Not only do the extensive tracts of forests provide clean water, they also provide homes and sustenance to a number of birds that are species of special concern in Pennsylvania: the Osprey, Broad-winged Hawk, Whip-poor-will, Brown Creeper, Wood Thrush, and Golden-winged Warbler breed in the Wild Creek Watershed. Birds that depend on vast forested acreage are also found in this watershed. In addition to the Wood Thrush, Pennsylvania has a global responsibility to provide large areas of unfragmented forest for the Scarlet Tanager since more than 19% of the population breeds in Pennsylvania.

The Wild Creek Watershed is located in the Appalachian Raptor Migration Corridor and partly within the Kittatinny-Shawangunk National Migration Corridor. Raptors use the watershed as stopover sites during migration.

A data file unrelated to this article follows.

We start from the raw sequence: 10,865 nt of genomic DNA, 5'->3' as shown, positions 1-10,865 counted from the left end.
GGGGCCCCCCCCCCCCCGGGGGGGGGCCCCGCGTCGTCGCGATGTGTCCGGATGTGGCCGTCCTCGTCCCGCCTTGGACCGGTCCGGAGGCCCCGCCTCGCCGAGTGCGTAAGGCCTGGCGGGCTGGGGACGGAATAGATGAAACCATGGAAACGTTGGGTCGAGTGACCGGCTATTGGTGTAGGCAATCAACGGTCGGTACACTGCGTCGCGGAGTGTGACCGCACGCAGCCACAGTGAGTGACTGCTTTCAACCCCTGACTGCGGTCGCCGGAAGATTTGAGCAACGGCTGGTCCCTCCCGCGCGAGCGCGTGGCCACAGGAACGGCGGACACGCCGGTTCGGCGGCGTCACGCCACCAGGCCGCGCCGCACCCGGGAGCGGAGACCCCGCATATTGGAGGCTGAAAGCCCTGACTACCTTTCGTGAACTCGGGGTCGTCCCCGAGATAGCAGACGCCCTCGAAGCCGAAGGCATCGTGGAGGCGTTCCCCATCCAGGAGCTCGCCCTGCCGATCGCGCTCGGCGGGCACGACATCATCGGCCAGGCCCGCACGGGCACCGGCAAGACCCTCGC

The forests found in the Wild Creek Watershed are some of the most rare and unique habitats in the world. The habitat areas are called Yellow Run Barrens, Pitch Pine Barrens, Hell Creek Barrens, and Pine Run Woods. The term, "barrens," is often misleading as people think it is an area bare of trees and other vegetation. These barrens are actually lush with vegetation, but the trees are stunted and don't grow as tall as in other forests. Yellow Run Barrens contains a scrub oak-heath-pitch pine natural community that is unique in Pennsylvania and should be maintained through prescribed fire. Pitch Pine Barrens is also unique and rare in the state. Hell Creek Barrens contains a Pennsylvania endangered and globally rare plant species of concern, while Pine Run Woods is a maple, oak forest and scrub oak Shrubland Natural Community.